I was asked to do a First Thursday opening and display of my last show Casey Was Here at the Coldwell Banker office in Jamaica Plain, MA. If you’re around come on down April 3rd 6-8PM!
Today marks the passing of a typography legend. Mike Parker is arguably the reason behind of the most recognizable font (no offense Times New Roman) in the world. His addition of Helvetica to the Linotype library, and its subsequent proliferation, will ensure that most human being will recognize it for millennia to come. Influential as it is ubiquitous, this font is a default install on your computer, is in myriads of logos and is a go to typeface for maps. It’s no nonsense sans serif face is one of the most legible ever created due to painstaking process involved in character consideration and buildup. Although not the creator of the font itself, that was more of a series of evolution (fontolution? yea, maybe not), he will be forever responsible for you and I knowing what a strange name like Helvetica means. When I’m in the sketching stages of designing a logo and I start a text layout my cursor always produces the characters in its font. Although I ultimately change it quickly there is some sort of odd comfort knowing it’s always there.
Think I’ll view my copy of the documentary tonight.
I write this looking out at another Nor’Easter pummeling Boston. It’s been a long winter and we are not even close to done yet.
This past Monday I returned from a week of flawless Miami Beach weather. It was my second year attending the same weekend in February due to the Wynwood Art Walk. My impression last year was of surprise. The juxtaposition of cutting edge graffiti against modern art galleries, within a transitional area of downtown Miami, is impressionable. Although some say that it has already been overshadowed as a night out for bar-hopping hipsters, I took away something else.
Galleries attract collectors and artsy types that seek them out. This second weekend of every month event does more than allow an art lover to see many galleries without an appointment, it offers all walks of life a chance to revel and observe. Museums have had that cornered for a long time but you can’t pick up a Warhol, or an unknown struggling artist’s work, if you’re feeling flush. To see so many attendees is a rarity for the art scene up here in Boston. We have Open Studios but it’s is delimited to a different section of the city per month. There are open markets but not the same.This concentration of creative cum entertainment offers a monthly chance to see the works of talented artists of many mediums in a consistent locale. And it goes beyond these second Saturdays. A major event happening over this upcoming President’s Day Weekend is Art Wynwood and it coincides with the International Miami Boat Show. This brings a lot of eyes out to the Midtown, Design District and Wynwood arts scene. All of this exposure and chance to see, or even better, to buy great works is exciting. Miami is getting it right with art world. Boston needs this. So could many other cities for art exposure and for the artists. Granted it helps to have eighty degree evenings. I’m sure we could work something out (I’m looking at you many convention centers of Boston…).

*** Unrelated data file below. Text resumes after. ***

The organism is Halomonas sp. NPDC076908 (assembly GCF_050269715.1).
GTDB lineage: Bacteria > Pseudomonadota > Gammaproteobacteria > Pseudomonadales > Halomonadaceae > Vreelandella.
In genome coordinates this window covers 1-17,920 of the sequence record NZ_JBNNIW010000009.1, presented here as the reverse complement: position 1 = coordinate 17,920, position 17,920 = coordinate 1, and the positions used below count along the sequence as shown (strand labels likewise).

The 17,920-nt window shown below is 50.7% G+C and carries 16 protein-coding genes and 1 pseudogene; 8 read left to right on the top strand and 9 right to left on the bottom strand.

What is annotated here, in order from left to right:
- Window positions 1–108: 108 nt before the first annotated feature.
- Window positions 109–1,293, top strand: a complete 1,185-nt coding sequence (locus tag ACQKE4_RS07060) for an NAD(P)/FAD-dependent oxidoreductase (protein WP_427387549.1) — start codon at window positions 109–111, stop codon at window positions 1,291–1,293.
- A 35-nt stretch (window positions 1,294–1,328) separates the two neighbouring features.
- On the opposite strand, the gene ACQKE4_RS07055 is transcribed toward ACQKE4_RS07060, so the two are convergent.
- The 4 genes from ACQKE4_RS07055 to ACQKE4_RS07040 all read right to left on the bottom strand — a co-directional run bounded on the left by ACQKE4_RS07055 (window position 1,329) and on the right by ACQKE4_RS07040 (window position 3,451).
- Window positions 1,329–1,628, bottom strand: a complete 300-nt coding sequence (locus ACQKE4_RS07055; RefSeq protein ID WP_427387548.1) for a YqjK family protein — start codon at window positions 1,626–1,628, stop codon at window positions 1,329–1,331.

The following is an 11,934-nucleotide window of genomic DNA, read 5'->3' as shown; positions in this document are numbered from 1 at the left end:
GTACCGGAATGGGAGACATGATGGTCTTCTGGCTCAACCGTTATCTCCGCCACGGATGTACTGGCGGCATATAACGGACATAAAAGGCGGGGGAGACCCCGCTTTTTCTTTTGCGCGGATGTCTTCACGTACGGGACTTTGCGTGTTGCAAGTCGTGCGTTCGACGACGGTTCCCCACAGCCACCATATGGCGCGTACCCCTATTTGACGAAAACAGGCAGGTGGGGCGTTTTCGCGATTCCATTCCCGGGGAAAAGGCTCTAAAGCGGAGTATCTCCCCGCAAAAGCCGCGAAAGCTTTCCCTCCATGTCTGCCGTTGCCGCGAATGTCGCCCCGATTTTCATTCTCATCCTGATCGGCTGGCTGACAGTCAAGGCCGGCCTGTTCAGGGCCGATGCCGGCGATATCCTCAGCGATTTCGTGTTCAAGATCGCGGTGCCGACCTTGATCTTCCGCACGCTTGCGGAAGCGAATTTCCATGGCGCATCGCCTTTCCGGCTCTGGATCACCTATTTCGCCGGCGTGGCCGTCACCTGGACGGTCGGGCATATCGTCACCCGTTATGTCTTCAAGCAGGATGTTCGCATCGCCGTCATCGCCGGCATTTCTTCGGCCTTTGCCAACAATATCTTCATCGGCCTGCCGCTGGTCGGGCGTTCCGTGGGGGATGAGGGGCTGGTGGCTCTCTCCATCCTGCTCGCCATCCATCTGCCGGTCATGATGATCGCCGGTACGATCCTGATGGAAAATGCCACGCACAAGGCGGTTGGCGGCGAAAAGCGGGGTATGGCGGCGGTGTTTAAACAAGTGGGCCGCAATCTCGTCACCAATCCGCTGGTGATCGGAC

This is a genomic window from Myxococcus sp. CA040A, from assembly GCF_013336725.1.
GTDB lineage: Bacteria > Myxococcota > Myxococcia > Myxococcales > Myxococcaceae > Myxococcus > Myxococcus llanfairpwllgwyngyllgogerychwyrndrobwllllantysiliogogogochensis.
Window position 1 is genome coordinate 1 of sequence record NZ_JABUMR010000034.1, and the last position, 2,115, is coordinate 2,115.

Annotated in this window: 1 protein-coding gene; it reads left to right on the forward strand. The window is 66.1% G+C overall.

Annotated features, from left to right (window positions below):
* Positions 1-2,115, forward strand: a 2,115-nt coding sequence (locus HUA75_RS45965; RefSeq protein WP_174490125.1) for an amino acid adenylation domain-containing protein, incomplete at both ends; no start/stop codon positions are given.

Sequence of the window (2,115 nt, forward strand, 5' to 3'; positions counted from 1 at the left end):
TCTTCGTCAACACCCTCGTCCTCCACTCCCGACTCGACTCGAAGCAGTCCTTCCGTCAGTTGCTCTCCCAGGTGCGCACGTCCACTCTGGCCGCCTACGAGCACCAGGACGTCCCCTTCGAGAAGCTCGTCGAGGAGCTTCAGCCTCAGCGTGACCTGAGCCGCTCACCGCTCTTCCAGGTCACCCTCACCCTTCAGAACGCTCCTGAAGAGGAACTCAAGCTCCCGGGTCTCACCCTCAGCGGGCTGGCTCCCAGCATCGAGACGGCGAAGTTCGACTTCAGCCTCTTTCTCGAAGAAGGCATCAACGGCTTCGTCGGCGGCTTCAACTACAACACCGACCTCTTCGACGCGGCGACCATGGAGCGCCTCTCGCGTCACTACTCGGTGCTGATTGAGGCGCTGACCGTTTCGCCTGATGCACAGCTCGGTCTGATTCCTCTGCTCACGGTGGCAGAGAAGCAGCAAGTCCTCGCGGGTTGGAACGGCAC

Needless to say, I’m looking for a cheap flight down to Miami this weekend. You should too.
Oh, and I also took in the Peréz Art Museum Miami. I need a whole other blog about that gorgeous palace of awesome.
Exciting. I began my new series Anonymous.